What’s the difference, and what can you do about it?
By Jim Walker
In general, we sort of expect a person of a certain age to look a certain way. But every now and then, we meet someone who appears much younger or older than their actual age. And, while appearances can be deceiving, possibly the result of plastic surgery, these encounters point out that each of us has two ages – chronological and biological.
Your chronological age, the one based solely on your birthday, simply indicates the number of years you have been alive. However, your biological age, or physiological age, is how old your body “seems” in look and performance. Biological age is much more important than chronological age, as it is intimately involved with our health, abilities and outlook. And, while how we age (how fast our cells deteriorate) is influenced by genetics, it is also affected by, among other factors, smoking, diet, exercise and stress.
Dr. Balbir Brar, MD, MPH, is a board-certified physician specializing in internal medicine and palliative medicine. He serves as chairman of medicine at Henry Mayo Newhall Hospital and is on the faculty at David Geffen School of Medicine at UCLA. He has extensive experience in treating age-related issues in his practices of geriatrics and internal medicine, and advises us on the rapidly expanding field of study regarding biological age.
“Genetics plays a significant role, possibly 10 to 20%, in how we age,” Brar said. “Other determinants of biological aging include environmental effects, eating habits, demographics and lifestyle. The study of aging is a hot topic and especially so with the investigations going on at the National Institute on Aging,” he said. “Various companies and institutions are promoting diagnostic testing, and also therapies – which may or may not be supported by scientific evidence.”
How is biological age determined?
Current studies indicate epigenetics, the chemical changes that happen to our DNA sequence, might be the scientific window into biological aging. To that point, research shows that DNA methylation and things called telomeres have big influences on aging.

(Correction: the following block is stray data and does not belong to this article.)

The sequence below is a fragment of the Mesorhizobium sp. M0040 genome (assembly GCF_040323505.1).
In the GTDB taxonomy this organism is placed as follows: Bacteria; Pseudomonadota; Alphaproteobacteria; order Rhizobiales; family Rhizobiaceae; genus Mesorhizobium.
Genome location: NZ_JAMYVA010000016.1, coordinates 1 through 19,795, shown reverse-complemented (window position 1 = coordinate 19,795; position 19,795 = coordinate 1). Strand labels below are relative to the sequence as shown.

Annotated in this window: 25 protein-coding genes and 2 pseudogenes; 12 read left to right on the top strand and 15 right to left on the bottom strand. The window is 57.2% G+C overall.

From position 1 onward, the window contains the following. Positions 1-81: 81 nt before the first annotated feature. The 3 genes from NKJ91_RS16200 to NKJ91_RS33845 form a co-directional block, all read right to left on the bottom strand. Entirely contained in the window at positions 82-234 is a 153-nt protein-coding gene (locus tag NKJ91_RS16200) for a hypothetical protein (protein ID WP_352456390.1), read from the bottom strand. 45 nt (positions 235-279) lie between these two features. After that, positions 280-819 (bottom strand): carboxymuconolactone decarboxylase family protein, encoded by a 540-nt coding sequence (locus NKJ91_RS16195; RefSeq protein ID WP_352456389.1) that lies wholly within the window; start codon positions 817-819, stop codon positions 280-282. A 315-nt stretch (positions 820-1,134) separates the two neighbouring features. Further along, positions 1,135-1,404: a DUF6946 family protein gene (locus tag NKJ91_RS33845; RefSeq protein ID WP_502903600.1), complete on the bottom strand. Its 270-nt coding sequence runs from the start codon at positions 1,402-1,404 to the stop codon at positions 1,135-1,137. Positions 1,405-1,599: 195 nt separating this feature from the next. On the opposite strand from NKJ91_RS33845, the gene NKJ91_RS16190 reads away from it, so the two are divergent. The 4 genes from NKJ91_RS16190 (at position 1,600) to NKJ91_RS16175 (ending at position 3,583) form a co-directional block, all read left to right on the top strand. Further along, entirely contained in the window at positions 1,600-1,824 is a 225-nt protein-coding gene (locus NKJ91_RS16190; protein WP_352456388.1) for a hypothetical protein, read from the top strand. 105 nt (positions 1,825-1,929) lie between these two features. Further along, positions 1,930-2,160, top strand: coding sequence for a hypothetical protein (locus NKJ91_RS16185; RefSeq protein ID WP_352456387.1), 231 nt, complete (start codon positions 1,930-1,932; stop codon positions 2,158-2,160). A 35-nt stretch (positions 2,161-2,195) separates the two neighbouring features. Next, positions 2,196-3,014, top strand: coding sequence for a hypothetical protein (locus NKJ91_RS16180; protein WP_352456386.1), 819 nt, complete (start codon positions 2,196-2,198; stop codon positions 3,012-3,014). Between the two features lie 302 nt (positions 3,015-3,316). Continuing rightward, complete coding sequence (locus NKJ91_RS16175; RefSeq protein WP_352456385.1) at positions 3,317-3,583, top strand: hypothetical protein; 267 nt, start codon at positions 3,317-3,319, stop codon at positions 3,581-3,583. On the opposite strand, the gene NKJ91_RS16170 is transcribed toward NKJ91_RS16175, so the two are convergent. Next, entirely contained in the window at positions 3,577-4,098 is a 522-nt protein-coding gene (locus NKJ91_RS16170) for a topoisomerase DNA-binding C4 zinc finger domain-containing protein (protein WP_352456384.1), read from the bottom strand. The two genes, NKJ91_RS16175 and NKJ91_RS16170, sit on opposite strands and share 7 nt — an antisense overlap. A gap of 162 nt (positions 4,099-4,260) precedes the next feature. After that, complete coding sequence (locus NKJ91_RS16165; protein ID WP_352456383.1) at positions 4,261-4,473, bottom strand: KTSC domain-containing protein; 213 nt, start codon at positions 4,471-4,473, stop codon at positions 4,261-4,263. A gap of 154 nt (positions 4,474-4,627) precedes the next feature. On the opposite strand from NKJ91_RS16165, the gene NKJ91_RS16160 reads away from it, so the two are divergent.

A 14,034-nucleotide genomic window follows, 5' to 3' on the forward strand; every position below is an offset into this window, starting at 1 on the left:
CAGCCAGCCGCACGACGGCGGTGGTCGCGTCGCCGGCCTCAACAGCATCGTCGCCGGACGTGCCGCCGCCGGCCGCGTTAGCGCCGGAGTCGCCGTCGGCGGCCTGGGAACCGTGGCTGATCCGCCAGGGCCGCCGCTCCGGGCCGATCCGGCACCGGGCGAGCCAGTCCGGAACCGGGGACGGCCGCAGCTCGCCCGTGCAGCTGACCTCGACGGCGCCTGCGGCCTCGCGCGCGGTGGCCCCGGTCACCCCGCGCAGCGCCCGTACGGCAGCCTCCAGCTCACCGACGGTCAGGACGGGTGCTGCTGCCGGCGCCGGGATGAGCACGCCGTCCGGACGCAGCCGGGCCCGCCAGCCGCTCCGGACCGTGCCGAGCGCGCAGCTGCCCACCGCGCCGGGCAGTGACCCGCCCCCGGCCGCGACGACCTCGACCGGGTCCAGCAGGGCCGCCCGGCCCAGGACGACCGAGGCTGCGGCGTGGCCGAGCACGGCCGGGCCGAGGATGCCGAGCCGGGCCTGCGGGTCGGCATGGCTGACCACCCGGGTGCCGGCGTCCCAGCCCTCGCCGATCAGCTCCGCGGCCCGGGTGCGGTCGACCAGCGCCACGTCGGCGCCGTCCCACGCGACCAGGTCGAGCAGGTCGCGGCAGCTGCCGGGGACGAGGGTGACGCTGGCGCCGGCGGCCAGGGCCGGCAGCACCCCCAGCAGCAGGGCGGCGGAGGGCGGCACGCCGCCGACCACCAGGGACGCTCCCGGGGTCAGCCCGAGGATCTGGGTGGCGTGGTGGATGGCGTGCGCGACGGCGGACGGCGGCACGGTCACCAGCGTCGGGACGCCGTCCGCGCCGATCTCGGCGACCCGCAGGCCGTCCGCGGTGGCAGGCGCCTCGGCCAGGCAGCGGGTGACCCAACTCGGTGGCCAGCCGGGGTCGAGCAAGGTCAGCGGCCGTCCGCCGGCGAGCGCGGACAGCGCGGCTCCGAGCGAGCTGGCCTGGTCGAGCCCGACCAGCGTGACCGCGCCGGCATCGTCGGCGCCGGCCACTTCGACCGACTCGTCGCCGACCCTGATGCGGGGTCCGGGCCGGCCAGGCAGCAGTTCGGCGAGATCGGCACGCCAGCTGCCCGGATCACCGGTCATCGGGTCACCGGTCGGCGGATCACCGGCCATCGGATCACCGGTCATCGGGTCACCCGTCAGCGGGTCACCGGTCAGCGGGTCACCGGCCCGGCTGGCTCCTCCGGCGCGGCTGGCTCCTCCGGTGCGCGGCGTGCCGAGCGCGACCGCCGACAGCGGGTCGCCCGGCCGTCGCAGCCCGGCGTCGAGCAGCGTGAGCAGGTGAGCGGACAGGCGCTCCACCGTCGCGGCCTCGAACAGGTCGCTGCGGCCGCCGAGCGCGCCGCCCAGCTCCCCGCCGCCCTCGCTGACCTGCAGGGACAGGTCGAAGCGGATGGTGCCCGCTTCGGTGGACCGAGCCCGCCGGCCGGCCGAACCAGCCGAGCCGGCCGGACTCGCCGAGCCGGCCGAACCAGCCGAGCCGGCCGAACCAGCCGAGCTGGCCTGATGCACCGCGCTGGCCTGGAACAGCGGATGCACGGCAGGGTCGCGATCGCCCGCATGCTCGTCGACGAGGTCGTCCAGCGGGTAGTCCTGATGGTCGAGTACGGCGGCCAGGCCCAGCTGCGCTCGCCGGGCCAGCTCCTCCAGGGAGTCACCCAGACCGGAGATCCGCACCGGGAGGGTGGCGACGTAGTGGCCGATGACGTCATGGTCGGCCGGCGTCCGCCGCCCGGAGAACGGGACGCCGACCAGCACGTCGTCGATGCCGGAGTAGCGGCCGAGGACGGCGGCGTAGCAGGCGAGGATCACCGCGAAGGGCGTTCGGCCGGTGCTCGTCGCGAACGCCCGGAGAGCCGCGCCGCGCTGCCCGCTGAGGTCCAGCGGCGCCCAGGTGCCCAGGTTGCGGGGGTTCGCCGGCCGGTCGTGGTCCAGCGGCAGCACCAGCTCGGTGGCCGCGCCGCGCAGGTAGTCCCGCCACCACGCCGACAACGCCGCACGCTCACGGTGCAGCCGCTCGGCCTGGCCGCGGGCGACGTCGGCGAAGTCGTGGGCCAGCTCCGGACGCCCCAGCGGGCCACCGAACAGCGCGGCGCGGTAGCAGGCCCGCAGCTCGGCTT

DNA methylation controls gene expression. It can “turn genes off.” This controls things like embryonic development and chromosome stability. And, thus, through methylation, certain areas of the body – breast tissue, for example – can be “older” than the rest of the body, and so more susceptible to cancer. “Both increased and decreased DNA methylation can affect the aging process, positively or negatively,” Brar said.
Telomeres are located on the ends of chromosomes, and determine how quickly our cells age and die. “In studies on animals, telomere deficiency leads to shortened lifespan, increased malignancies and genomic instability,” he said.
Biological Age Tests
There are a number of companies marketing “tests” to determine biological age. Accuracy varies and some claims of accuracy are unproven. One well-known test is merely a questionnaire, and more a predictor of life expectancy than an age calculator. Another tests the DNA in your saliva for methylation. With another, you can plug your most recent blood test results into a calculator – things such as albumin, cholesterol, platelets, electrolytes – along with such information as your height and weight. Another test has you prick your finger and send in a blood sample, which is tested for the levels of things called glycans.